Wednesday, 26 September 2012

Big moves to come!

If anyone has been around me recently, I've been rather excited as something big is happening in the Gold and Silver world. Check out why...

Why Do We Take Financial Advice From Poor People?

(This is an article from my friend Graham Rowan who's a profound financial speaker/investor. With his permission I thought this is an article worth reading).

One of my favourite mentors was the late, great Jim Rohn. When it came to incomprehensible behaviour, he would refer to ‘the great mysteries of life’. For example, with all the wisdom of the world available free of charge in the local library, only 3% of the population has a library ticket. Why? One of the great mysteries of life.

 Here’s another. When it comes to choosing what to invest in, who do we turn to for advice? That nice young man at Barclays who sits at a desk with a ‘personal banker’ sign? He’s probably on about £17K a year with a bonus for any investment products that he manages to sell. As well as loans, mortgages and every type of insurance. Oh, and he can only sell Barclays’ investment products. He’s probably got spiky hair, the remnants of acne and a negative net worth when his credit cards, store cards and I-phone contract are taken into account. How much will you trust his advice on where to invest your hard-earned life savings?

Or maybe you use the services of an Independent Financial Adviser. He (the vast majority are men with an average age of 58) is regulated by the Financial Services Authority, and thanks to some new rules he will have taken some fresh exams recently to remain kosher. But check out what is covered in those exams. It has nothing to do with finding better performing investments that can be life changing for you and your family. It has everything to do with additional layers of bureaucracy and helping them to cover themselves if anything goes wrong. Interestingly, perhaps because of their average age, many are choosing to leave the profession rather than spend two years studying just to remain in business.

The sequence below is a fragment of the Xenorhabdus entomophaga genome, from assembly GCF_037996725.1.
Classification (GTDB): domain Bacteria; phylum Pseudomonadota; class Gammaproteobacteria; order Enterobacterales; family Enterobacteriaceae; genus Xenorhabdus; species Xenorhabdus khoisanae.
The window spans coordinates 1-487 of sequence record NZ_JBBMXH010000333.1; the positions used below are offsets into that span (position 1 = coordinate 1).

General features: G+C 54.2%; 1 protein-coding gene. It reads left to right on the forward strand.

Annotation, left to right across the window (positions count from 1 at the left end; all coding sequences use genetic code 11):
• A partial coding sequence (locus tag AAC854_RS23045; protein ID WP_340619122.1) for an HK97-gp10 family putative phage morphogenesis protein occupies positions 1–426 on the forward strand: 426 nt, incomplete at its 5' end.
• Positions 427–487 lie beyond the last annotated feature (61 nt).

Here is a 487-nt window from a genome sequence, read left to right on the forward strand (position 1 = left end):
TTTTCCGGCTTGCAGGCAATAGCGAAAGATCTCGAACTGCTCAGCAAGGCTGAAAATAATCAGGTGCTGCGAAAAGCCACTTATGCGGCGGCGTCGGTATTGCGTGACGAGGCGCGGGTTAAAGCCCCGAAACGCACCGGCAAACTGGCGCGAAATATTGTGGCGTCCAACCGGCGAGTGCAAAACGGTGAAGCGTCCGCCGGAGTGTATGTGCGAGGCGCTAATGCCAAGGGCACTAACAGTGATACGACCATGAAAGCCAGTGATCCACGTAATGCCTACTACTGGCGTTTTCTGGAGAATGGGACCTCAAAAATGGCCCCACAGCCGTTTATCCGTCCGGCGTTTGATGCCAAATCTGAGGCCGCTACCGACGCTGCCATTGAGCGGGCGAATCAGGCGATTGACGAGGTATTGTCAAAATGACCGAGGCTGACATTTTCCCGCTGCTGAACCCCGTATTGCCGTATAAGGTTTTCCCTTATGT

Usually, IFAs receive commission from the investments that they recommend. Occasionally, they charge a fee for their services. Few of them seem to be particularly wealthy. My observation from dealing with a number of IFAs over the years is that they rarely invest in the products they recommend, they often propose products with high charges such as multi-manager funds and their mantra is diversification to reduce risk. Robert Kiyosaki called this ‘di-worsification’.

Think about it. The more you diversify and ‘follow the herd’, the more likely you are to achieve average performance. You can’t follow the crowd and expect better than average results. The biggest fortunes are usually made through focus and concentration. If you own your own business, it may be your most valuable asset. You might find that investing in growing your business gives you the best return of all.

What matters most is that you take personal ownership of your financial future, have a strategy that drives your approach and do your own research into each type of investment.

If you do take advice from anyone, make sure that person ticks these boxes:
· He has already invested in the asset class he is recommending to you
· He is credible in terms of the overall success he has achieved in life
· You have done your own research and are comfortable that, given all the information available to you at this time, this investment makes sense for you.

A simple rule of thumb is – don’t take investment advice from a poor person! Until next week Best wishes Graham Graham Rowan Speaker, Author, Investor This article first appeared in the Wealth Watch newsletter in March 2012. If you'd like to receive Wealth Watch to your UK address each month please register at

Sunday, 23 September 2012

Evidence that UK house prices have another 3-5 years of falling...